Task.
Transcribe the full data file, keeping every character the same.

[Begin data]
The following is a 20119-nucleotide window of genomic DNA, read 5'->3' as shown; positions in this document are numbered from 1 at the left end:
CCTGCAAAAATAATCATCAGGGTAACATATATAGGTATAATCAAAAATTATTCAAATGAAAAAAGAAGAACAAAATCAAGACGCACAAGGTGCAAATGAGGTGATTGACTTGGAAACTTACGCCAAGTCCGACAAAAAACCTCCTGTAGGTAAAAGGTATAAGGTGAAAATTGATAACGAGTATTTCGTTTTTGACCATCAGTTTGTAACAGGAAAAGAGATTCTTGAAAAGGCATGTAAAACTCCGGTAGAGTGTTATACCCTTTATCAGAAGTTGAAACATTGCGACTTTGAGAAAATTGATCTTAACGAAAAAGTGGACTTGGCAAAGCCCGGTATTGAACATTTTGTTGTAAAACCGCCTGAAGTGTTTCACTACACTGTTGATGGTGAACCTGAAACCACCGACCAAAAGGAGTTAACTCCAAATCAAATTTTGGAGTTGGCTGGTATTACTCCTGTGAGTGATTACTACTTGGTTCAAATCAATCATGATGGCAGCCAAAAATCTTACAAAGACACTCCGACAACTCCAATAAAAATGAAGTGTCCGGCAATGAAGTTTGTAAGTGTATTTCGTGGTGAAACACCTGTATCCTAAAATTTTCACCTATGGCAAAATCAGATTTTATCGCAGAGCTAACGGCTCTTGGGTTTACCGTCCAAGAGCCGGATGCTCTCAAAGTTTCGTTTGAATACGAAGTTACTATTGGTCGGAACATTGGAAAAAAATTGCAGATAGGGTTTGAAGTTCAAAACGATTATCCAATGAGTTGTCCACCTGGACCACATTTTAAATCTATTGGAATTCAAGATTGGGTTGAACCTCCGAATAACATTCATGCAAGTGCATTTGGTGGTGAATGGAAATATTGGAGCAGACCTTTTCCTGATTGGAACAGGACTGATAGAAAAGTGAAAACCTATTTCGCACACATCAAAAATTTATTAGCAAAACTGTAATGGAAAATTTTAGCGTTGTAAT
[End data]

The following is a 20119-nucleotide window of genomic DNA, read 5'->3' as shown; positions in this document are numbered from 1 at the left end:
CCTGCAAAAATAATCATCAGGGTAACATATATAGGTATAATCAAAAATTATTCAAATGAAAAAAGAAGAACAAAATCAAGACGCACAAGGTGCAAATGAGGTGATTGACTTGGAAACTTACGCCAAGTCCGACAAAAAACCTCCTGTAGGTAAAAGGTATAAGGTGAAAATTGATAACGAGTATTTCGTTTTTGACCATCAGTTTGTAACAGGAAAAGAGATTCTTGAAAAGGCATGTAAAACTCCGGTAGAGTGTTATACCCTTTATCAGAAGTTGAAACATTGCGACTTTGAGAAAATTGATCTTAACGAAAAAGTGGACTTGGCAAAGCCCGGTATTGAACATTTTGTTGTAAAACCGCCTGAAGTGTTTCACTACACTGTTGATGGTGAACCTGAAACCACCGACCAAAAGGAGTTAACTCCAAATCAAATTTTGGAGTTGGCTGGTATTACTCCTGTGAGTGATTACTACTTGGTTCAAATCAATCATGATGGCAGCCAAAAATCTTACAAAGACACTCCGACAACTCCAATAAAAATGAAGTGTCCGGCAATGAAGTTTGTAAGTGTATTTCGTGGTGAAACACCTGTATCCTAAAATTTTCACCTATGGCAAAATCAGATTTTATCGCAGAGCTAACGGCTCTTGGGTTTACCGTCCAAGAGCCGGATGCTCTCAAAGTTTCGTTTGAATACGAAGTTACTATTGGTCGGAACATTGGAAAAAAATTGCAGATAGGGTTTGAAGTTCAAAACGATTATCCAATGAGTTGTCCACCTGGACCACATTTTAAATCTATTGGAATTCAAGATTGGGTTGAACCTCCGAATAACATTCATGCAAGTGCATTTGGTGGTGAATGGAAATATTGGAGCAGACCTTTTCCTGATTGGAACAGGACTGATAGAAAAGTGAAAACCTATTTCGCACACATCAAAAATTTATTAGCAAAACTGTAATGGAAAATTTTAGCGTTGTAAT